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Screening mammography overdiagnoses women with breast cancer

Clinical Question:
How often does mammography identify breast cancer that was never destined to become clinically apparent?

Bottom Line:
The concept of overdiagnosis is getting a lot of play in books, magazines, and news articles because it occurs with most screening tests. Sometimes a screening test identifies a disease that would otherwise never have become apparent in a patient's lifetime -- they would have died of something else, blissfully ignorant. It is not the same as a false positive result; the positive results are true, but they aren't helpful and may be harmful. Overdiagnosis makes treatment look better than it actually is because the treated patients were not destined to be harmed by the disease. Be prepared for the "Isn't it better to know?" questions. Probably not, it turns out, since overdiagnosed patients are exposed to all the risks of treatment without the ability to benefit. In this study, performed in Norway, between 1 in 4 and 1 in 7 women who had mammography-identified breast cancer were overdiagnosed. Unfortunately, at this stage, we don't know who will be overdiagnosed. (LOE = 1b)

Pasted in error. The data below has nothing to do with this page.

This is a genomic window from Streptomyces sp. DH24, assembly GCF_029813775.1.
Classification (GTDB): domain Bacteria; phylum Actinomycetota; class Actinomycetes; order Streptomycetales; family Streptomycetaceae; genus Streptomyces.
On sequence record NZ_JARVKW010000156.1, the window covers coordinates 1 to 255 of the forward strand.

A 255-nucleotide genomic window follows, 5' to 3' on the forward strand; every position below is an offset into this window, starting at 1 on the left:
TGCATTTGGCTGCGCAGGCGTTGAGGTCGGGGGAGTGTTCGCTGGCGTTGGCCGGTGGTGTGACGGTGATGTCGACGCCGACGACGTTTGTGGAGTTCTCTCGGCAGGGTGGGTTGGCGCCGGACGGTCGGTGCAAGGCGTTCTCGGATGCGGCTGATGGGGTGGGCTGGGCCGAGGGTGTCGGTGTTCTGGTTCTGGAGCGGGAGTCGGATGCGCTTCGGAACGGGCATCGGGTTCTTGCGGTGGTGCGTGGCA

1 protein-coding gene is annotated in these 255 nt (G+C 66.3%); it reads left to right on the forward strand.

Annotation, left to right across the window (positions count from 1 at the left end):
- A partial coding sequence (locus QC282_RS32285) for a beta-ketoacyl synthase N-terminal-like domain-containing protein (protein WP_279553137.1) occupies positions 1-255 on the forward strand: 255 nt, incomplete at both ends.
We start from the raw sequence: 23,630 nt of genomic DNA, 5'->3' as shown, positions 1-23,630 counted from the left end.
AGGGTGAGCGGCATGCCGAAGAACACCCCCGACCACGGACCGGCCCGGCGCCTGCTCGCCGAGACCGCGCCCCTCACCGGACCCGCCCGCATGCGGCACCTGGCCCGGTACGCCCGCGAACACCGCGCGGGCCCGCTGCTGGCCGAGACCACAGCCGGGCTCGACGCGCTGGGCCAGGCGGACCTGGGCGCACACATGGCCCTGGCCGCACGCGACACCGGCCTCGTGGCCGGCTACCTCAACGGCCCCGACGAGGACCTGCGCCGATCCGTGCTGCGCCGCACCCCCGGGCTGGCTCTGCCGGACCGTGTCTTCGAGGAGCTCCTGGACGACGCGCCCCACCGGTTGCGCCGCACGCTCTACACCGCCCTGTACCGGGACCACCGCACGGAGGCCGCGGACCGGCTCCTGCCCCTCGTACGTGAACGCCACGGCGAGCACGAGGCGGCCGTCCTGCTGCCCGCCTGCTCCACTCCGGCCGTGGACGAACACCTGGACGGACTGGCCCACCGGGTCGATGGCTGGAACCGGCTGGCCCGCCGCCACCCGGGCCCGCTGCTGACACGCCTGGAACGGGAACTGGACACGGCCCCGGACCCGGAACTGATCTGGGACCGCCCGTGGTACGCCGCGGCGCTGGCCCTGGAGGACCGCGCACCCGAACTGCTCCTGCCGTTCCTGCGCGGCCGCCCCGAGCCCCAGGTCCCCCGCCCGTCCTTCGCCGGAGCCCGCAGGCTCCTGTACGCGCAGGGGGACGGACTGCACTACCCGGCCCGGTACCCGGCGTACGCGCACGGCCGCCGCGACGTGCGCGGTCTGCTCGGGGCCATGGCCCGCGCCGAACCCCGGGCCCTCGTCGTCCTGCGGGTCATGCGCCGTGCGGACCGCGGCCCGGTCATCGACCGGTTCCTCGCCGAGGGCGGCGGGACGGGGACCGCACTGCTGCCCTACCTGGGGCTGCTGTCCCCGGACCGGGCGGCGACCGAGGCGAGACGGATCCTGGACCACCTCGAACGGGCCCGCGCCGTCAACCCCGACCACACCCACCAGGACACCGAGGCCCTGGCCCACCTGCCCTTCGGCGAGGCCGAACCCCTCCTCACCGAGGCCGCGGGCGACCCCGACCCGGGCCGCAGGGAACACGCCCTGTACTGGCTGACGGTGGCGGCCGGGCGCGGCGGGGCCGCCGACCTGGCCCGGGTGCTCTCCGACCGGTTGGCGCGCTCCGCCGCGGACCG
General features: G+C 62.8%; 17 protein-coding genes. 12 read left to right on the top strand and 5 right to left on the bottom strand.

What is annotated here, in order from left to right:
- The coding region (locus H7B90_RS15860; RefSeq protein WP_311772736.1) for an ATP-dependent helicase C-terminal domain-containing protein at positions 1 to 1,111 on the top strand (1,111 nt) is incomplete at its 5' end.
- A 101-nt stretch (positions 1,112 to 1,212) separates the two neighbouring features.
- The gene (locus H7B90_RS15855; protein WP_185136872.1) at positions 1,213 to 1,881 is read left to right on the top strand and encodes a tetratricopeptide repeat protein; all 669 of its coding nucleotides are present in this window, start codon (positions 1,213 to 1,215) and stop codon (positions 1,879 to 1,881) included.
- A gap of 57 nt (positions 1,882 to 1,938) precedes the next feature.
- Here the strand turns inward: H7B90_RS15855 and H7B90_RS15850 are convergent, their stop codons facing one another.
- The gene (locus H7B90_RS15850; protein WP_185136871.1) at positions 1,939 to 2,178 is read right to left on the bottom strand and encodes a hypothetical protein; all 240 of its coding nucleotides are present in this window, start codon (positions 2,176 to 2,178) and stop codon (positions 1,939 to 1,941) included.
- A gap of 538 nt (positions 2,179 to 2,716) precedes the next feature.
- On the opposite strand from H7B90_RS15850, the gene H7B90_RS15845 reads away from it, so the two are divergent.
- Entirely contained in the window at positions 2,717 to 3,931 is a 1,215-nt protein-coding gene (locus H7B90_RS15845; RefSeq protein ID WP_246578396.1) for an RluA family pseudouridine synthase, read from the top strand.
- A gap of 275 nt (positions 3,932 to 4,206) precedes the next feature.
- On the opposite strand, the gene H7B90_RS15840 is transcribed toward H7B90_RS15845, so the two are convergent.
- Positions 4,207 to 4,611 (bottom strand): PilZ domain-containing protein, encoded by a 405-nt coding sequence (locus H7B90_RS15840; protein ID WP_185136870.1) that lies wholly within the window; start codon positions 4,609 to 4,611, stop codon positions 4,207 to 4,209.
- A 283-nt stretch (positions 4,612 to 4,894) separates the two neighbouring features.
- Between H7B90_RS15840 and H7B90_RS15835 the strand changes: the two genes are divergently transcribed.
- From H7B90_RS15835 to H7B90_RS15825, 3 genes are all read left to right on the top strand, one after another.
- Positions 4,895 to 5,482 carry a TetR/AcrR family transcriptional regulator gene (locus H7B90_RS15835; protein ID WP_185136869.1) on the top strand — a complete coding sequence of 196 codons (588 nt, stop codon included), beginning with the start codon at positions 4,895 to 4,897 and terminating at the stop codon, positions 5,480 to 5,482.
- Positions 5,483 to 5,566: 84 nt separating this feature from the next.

Kalager M, Adami HO, Bretthauer M, Tamimi RM. Overdiagnosis of invasive breast cancer due to mammography screening: Results from the Norwegian Screening Program. Ann Intern Med 2012;156(7):491-499.  [PMID:22473436]

Study Design:
Cohort (prospective)



Overdiagnosis is a tricky concept, based on the premise that people can die of one illness, disease, or accident while having other diseases or illnesses that, at the time of death, were not clinically apparent and found only if autopsy was performed. Since the ultimate trial -- a randomized study of screening versus no screening, following everyone up until they died -- cannot be done, overdiagnosis has to be estimated from large studies comparing groups that were screened and groups that weren't. These researchers studied data from Norway collected between 1996 to 2005, comparing breast cancer rates in counties in which screening was implememented vs counties that did not have screening. As screening is implemented, the number of breast cancer diagnoses should go up at first and then decline; if it doesn't, it's because of overdiagnosis. Using 2 different methods of analysis, the estimated rate of overdiagnosis ranged from 18% to 25% for method one and 15% to 20% using method two. In other words, between 1 in 4 and 1 in 7 women diagnosed with breast cancer would have died -- due to something else -- without ever knowing they had breast cancer had they not been screened. These women were exposed to all the risks and problems of treatment without a chance to benefit. Translated to screening, 6 to 10 women were overdiagnosed for every 2500 women screened.


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